Kate Spilde is an associate professor in the School of Hospitality and Tourism Management at San Diego State University, where she also serves as Endowed Chair of the Sycuan Institute on Tribal Gaming. In her role as Sycuan Chair, Spilde is responsible for managing the nation’s first four-year degree program in tribal gaming.
Previously, she was the executive director for the Center for California Native Nations at the University of California, Riverside, where she oversaw the first state-level impact study of Indian gaming in California.
Before moving to California, Spilde was a senior research associate at the Harvard Project on American Indian Economic Development, where she incorporated qualitative and quantitative research on Indian gaming’s impacts into the Harvard Project’s larger work on tribal governments and institution building. Prior to her appointment at Harvard, she was the director of research for the National Indian Gaming Association (NIGA), an association of 184 tribal governments based in Washington, D.C. While at NIGA, Spilde developed the National Indian Gaming Library and Resource Center. In addition, she was a policy analyst/writer for the National Gambling Impact Study Commission, a federal commission that produced a comprehensive study of U.S. gambling policy for Congress and President Clinton in 1999.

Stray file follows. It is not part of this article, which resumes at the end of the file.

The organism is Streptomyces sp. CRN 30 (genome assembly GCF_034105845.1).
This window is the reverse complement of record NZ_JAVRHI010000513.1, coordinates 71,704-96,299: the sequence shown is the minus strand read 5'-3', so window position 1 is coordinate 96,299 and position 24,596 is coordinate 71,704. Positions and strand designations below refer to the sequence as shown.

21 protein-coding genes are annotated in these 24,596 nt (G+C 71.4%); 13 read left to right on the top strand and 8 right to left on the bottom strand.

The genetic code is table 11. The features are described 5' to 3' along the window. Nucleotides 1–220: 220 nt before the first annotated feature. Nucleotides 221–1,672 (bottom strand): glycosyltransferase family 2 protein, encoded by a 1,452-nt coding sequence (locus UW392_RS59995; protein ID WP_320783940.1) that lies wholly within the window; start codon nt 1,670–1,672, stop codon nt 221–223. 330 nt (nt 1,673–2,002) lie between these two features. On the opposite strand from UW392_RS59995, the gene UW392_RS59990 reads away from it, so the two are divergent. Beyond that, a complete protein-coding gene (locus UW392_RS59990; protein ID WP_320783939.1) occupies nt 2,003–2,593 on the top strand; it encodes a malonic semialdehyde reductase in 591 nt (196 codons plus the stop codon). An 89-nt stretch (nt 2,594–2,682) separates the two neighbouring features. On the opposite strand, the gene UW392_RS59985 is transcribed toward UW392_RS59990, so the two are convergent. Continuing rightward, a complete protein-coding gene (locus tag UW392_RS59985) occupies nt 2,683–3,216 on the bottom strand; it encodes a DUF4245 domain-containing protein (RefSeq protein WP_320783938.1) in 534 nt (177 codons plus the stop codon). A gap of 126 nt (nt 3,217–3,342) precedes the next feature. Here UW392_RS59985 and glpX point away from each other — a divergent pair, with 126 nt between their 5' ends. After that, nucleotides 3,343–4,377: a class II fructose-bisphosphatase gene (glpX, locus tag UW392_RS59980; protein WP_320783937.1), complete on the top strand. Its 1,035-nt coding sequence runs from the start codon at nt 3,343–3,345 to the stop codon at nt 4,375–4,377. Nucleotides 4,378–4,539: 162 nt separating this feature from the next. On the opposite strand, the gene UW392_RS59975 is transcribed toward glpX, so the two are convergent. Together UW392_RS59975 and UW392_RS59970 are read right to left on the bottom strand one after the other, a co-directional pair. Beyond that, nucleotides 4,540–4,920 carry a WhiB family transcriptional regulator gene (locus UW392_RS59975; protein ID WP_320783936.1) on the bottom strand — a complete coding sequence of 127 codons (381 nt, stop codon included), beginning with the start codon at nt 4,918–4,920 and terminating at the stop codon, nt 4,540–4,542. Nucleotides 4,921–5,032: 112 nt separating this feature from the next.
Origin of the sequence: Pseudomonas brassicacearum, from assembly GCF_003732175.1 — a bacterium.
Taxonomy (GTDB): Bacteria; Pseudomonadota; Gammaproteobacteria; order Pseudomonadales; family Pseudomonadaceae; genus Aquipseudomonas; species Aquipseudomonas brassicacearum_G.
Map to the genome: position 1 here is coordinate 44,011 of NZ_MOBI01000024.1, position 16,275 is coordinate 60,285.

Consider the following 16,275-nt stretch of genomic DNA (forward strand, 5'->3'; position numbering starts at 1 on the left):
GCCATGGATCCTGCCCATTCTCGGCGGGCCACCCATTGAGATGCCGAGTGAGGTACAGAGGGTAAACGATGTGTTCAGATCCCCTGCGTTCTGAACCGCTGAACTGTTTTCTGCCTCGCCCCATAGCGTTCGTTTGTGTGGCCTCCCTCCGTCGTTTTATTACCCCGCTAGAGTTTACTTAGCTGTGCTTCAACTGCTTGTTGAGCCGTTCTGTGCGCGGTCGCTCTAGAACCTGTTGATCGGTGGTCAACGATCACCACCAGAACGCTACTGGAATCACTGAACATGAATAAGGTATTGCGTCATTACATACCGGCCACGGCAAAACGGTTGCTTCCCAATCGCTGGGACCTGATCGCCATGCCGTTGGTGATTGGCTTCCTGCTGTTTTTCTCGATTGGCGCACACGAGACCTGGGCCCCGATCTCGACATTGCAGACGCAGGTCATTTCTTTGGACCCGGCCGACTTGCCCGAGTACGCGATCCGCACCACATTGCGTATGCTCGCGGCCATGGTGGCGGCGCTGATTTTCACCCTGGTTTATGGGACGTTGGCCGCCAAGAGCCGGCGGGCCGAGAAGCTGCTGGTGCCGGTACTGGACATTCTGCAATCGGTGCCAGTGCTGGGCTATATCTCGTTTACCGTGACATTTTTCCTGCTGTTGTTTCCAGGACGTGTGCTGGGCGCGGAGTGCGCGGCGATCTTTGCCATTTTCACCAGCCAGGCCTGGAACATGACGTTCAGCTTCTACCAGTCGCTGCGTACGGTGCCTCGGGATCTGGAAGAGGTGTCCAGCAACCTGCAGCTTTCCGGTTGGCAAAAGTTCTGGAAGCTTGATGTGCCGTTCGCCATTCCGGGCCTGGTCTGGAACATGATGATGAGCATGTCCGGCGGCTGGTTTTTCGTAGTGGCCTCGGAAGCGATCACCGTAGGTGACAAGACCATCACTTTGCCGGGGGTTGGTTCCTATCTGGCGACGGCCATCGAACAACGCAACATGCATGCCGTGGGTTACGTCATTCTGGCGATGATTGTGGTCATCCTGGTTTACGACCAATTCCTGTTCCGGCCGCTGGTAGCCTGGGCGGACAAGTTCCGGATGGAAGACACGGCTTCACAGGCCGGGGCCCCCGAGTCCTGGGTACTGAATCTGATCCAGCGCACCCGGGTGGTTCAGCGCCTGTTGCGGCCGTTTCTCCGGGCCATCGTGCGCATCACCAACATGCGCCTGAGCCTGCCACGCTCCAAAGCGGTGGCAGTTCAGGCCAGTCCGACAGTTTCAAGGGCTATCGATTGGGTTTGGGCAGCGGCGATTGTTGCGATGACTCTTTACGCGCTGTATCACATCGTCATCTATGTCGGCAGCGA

She received her undergraduate degree from the University of Hawaii (1991), a master of arts from the George Washington University (1993), a PhD in anthropology from the University of California, Santa Cruz (1998), and a MBA in entrepreneurial management from the University of California, Riverside (2007.)
Her areas of research include the economic and social impacts of gambling and Indian gaming, responsible gaming and corporate social responsibility, needs assessment and program evaluation, federal recognition, and tribal governance.
The Dynamics of Tribal Governance & Tribal Gaming